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Sedition law is being misused, is it still needed? CJI asked Center

Sedition law is being misused

Ground Report | New Delhi: Sedition law is being misused; The Supreme Court on Thursday questioned the Center on the usefulness of having a sedition law even after 75 years of independence. The court also expressed concern over the misuse of the sedition law by the police against those who spoke against the government.

A bench headed by Chief Justice NV Ramana said: “It is a colonial law which was used by the British to silence Mahatma Gandhi, Tilak. Still, it is necessary even after 75 years of independence? Chief Justice told Attorney General KK Venugopal, ‘I am giving an indication of what I am thinking.

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Sedition law is being misused

The bench cited the example of continued use of Section 66A of the IT Act, which was struck down, and emphasized the misuse of the law to arrest thousands for circulating their views. The top court said that even the sedition law is not safe from misuse by the police against those who speak against the government. “It is like if you give a saw to the carpenter, he will cut down the whole forest. This is the effect of this law”, said the Chief Justice.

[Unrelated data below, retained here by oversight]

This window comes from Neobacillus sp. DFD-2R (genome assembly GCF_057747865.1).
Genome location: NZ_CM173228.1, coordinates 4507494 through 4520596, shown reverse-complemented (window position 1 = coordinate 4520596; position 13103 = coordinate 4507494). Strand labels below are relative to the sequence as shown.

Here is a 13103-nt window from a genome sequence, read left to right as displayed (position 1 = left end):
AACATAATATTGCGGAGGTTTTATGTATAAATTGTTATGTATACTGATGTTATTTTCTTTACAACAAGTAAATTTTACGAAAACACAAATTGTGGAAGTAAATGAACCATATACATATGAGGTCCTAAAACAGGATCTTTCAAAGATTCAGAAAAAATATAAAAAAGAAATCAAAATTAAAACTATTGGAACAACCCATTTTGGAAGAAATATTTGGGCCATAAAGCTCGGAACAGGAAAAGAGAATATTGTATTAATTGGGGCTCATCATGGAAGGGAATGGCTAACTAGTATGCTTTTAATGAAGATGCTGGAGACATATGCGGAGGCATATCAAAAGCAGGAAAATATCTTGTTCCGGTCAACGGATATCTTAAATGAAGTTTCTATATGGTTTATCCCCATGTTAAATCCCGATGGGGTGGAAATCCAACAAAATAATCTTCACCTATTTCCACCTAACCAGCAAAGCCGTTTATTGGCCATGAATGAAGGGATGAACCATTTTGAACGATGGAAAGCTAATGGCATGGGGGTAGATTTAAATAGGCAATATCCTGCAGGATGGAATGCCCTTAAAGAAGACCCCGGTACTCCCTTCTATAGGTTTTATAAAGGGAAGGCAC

He further elaborated that even in a village police officers can enforce sedition law, and all these issues should be investigated. “My concern is about the misuse of the law. There is no accountability of the implementing agencies. I will look into it”, said the Chief Justice.

The government has already taken out many stale laws, “I don’t know why you are not looking at this law”, the Chief Justice told the AG. Venugopal replied that he fully understood the concern of the apex court.

Apex court can lay down new guidelines

He submitted that the apex court can lay down new guidelines to prohibit the use of the sedition provision only for the protection of the nation and democratic institutions. Venugopal emphasized that instead of extracting the entire law, parameters can be laid on its use.

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Solicitor General Tushar Mehta submitted that once the Center files its counter-affidavit on the PIL by retired Major General SG Wombatkere, the court’s work will become easier.

The apex court’s remarks came on a plea by Major General SG Vombatkere of Mysore, challenging the constitutional validity of Section 124A (sedition) of the IPC with a maximum punishment of life imprisonment.

Another bench of the Supreme Court had on July 12 sought response of the Center and the Attorney General on a plea challenging the constitutionality of the offense of sedition under Section 124A of the Indian Penal Code.

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